If someone told you certain things would increase the risk of developing breast cancer, would you avoid it? Some of you would say yes regardless of what it was, some would say it depends, and some wouldn’t care. As adults and humans, we’re bound to play the odds. Is the convenience or the other benefits worth the increase in risk? If it isn’t, we’ll avoid it, but sometimes we accept that is. Smokers know that they stand a higher chance of developing lung cancer if they smoke, but to some of them, the cost of quitting is greater than the reduction in risk they’ll have. Why? Because despite all the ads and public health warnings, cancer isn’t as deadly and pervasive as health officials make it out to be. Now, don’t get me wrong, the risk is real and it’s there, but many of us go our lives without thinking of it. And those we know who get it may not do so until later in life and many will get better. So we weigh the odds. This is part of the reason why, despite a plethora of studies outlining the fact that not breastfeeding serves to increase the risk of breast, cervical, uterine, and endometrial cancer, not all women choose to breastfeed. Now some don’t do so because they are unaware of the benefits those two boobs can provide for them, but some know of the risk and choose not to breastfeed anyway because in their view, the risk is so minimal that it’s not worth their perceived hassle of breastfeeding and that’s okay – that’s their educated choice to make. (Some don’t have a choice and have to accept the risks and that can suck, but there are times in all our lives we’re forced to accept risks we don’t want to take.)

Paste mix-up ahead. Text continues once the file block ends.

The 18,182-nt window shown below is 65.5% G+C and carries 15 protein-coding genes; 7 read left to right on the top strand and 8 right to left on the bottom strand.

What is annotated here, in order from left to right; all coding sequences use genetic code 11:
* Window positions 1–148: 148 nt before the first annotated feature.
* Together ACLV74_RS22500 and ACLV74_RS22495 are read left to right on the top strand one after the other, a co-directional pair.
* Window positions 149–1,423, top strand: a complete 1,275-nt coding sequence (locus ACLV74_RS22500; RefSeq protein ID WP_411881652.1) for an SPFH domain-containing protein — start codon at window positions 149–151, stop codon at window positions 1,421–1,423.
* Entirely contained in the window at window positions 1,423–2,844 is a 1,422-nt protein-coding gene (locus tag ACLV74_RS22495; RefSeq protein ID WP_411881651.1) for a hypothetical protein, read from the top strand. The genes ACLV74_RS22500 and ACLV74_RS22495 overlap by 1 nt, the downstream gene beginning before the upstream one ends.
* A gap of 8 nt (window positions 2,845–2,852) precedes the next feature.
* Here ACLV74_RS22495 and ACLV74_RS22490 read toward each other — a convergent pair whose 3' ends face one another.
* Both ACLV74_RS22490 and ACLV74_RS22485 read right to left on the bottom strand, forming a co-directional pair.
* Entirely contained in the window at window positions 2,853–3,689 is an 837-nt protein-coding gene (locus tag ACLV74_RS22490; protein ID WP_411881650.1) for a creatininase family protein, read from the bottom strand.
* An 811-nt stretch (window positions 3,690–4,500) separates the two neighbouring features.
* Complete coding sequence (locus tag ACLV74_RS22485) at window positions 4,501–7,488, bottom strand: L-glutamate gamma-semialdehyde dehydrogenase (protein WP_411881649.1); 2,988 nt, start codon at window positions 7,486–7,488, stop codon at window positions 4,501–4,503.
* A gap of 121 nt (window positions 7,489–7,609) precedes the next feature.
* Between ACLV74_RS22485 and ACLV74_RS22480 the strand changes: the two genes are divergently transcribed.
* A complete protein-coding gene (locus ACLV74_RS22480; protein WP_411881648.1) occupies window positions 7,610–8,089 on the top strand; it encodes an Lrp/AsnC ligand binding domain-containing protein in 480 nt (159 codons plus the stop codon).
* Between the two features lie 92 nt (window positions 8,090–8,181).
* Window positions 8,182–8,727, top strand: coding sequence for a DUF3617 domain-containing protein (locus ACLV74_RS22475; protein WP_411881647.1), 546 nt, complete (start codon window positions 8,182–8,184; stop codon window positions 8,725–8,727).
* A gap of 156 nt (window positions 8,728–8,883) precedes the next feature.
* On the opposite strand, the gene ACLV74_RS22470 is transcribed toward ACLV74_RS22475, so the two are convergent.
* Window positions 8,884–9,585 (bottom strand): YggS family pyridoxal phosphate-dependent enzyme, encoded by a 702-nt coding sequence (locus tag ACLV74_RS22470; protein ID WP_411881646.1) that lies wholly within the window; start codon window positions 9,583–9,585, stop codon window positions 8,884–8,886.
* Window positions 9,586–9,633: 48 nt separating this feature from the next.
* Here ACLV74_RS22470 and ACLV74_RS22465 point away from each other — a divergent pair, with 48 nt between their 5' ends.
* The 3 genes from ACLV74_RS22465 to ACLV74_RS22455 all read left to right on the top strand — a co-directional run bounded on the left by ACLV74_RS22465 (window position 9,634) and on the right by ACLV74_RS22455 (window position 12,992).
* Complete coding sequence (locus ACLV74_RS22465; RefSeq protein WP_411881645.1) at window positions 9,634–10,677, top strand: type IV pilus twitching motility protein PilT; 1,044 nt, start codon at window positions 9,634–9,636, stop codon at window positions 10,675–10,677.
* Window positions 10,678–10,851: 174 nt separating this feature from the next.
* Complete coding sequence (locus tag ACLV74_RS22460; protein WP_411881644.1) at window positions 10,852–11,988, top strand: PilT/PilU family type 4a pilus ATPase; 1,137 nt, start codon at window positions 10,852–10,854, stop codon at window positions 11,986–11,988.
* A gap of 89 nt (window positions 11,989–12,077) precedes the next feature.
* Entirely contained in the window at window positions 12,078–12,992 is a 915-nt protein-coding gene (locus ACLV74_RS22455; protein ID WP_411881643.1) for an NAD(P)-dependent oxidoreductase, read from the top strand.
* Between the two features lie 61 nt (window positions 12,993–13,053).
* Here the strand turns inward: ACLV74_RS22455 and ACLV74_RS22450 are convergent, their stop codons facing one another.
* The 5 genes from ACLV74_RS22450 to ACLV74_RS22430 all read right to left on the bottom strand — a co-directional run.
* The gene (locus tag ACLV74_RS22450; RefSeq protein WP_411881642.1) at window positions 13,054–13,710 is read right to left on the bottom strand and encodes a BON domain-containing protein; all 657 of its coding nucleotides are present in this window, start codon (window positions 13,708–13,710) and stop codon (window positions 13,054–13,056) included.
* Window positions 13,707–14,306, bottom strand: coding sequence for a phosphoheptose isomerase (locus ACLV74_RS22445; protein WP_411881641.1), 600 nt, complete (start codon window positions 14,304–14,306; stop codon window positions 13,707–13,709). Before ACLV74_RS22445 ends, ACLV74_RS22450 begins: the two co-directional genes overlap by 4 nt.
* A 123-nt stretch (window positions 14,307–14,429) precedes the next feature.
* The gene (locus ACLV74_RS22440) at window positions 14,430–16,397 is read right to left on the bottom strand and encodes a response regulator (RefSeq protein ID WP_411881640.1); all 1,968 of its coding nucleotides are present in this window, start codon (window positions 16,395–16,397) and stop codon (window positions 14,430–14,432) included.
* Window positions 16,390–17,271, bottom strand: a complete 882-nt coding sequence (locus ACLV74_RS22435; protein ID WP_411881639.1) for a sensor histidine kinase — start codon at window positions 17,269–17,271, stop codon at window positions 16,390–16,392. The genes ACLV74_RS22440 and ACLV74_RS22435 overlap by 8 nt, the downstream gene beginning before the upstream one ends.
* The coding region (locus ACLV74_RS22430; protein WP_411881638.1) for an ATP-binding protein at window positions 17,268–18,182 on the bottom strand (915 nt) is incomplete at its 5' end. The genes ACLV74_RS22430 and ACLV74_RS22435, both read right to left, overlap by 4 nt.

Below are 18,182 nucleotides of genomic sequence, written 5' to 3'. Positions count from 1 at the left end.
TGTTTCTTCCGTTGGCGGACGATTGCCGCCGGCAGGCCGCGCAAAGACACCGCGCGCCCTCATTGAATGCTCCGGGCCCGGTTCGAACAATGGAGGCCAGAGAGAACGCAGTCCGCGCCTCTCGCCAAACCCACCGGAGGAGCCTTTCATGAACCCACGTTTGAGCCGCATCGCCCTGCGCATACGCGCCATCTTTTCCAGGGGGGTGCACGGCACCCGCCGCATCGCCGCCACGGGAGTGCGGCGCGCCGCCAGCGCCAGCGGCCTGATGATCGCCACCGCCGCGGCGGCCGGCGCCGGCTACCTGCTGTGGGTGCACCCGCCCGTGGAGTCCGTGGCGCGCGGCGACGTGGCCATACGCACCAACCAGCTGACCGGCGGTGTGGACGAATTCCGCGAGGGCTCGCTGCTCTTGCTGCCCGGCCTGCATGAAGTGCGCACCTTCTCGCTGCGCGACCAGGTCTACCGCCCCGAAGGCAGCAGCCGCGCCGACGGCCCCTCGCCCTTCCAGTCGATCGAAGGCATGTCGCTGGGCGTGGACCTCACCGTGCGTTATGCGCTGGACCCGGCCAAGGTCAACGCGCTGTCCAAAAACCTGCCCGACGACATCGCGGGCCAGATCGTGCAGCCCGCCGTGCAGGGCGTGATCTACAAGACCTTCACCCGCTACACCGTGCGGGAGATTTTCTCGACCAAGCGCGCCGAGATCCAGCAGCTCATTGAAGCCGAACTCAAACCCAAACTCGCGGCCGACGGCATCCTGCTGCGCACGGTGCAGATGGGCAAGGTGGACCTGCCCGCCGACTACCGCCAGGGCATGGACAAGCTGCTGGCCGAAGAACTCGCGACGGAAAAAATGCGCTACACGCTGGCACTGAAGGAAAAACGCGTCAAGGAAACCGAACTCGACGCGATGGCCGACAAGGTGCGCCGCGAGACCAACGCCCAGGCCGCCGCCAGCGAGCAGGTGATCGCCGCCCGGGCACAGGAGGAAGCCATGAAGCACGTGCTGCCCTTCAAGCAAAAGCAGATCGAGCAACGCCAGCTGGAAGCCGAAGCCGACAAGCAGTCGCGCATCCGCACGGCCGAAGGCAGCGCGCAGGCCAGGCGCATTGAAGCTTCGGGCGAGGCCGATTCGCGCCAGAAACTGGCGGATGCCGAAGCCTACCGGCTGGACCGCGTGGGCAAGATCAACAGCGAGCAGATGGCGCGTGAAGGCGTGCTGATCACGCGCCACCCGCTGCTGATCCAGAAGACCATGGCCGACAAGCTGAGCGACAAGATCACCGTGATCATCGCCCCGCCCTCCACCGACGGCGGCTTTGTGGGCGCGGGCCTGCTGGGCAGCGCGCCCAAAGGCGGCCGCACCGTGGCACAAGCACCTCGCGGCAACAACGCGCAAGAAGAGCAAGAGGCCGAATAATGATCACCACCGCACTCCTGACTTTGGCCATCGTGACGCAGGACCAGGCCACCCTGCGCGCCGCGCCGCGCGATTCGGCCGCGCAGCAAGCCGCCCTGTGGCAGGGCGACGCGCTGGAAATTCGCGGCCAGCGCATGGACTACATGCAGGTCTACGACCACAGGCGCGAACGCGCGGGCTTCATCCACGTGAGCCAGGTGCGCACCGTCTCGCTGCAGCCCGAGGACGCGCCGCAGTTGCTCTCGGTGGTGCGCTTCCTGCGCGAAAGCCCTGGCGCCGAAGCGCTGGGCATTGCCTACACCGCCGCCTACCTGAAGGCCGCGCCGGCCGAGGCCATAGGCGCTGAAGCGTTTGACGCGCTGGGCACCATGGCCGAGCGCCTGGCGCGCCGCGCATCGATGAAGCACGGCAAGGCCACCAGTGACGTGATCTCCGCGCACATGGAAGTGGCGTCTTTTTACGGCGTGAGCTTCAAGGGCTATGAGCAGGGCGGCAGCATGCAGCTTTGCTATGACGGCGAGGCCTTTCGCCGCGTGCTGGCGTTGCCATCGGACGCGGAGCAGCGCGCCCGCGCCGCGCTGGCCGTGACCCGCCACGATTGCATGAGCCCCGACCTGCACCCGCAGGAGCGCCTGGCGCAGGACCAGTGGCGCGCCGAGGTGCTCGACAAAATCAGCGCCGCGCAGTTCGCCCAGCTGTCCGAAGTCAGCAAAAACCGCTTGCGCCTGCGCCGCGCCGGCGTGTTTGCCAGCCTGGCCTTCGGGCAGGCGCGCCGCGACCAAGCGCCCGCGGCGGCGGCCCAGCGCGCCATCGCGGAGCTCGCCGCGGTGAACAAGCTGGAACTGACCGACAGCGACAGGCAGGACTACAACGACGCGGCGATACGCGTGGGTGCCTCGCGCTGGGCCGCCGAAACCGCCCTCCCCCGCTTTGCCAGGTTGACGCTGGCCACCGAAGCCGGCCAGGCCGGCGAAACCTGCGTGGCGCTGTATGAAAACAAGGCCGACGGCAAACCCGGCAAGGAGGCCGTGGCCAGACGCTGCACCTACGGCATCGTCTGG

The question about risks also has to be asked about childhood cancer. It has long been listed as one of the things for which there is an increased risk associated with formula use, but many people suggest the evidence is equivocal. If parents are going to make an informed decision about the risks, then we need to know what the research is saying and why it can seem so darn confusing.
(Notably here I will revert to using the language of the research which uses a “reduced risk” model for breastfeeding, despite it being the other way around as breastfeeding is the norm. Part of this is so people who read the original sources are not confused, but also because when I provide odds-ratios, I can just take them from the articles and not have to work out what the flip side would be.)
First, let’s be clear that not all findings support the notion that breastfeeding reduces the risk of childhood cancer, but many methodological limitations make conclusions difficult to come by. For example, data from the Oxford Survey of Childhood Cancers (OSCC) in the UK looked at the data from thousands of children to try and establish a link between breastfeeding and cancer. The authors found no relationship at all by any length of breastfeeding (examined at < 1 month, 1-6 months, and >= 7 months).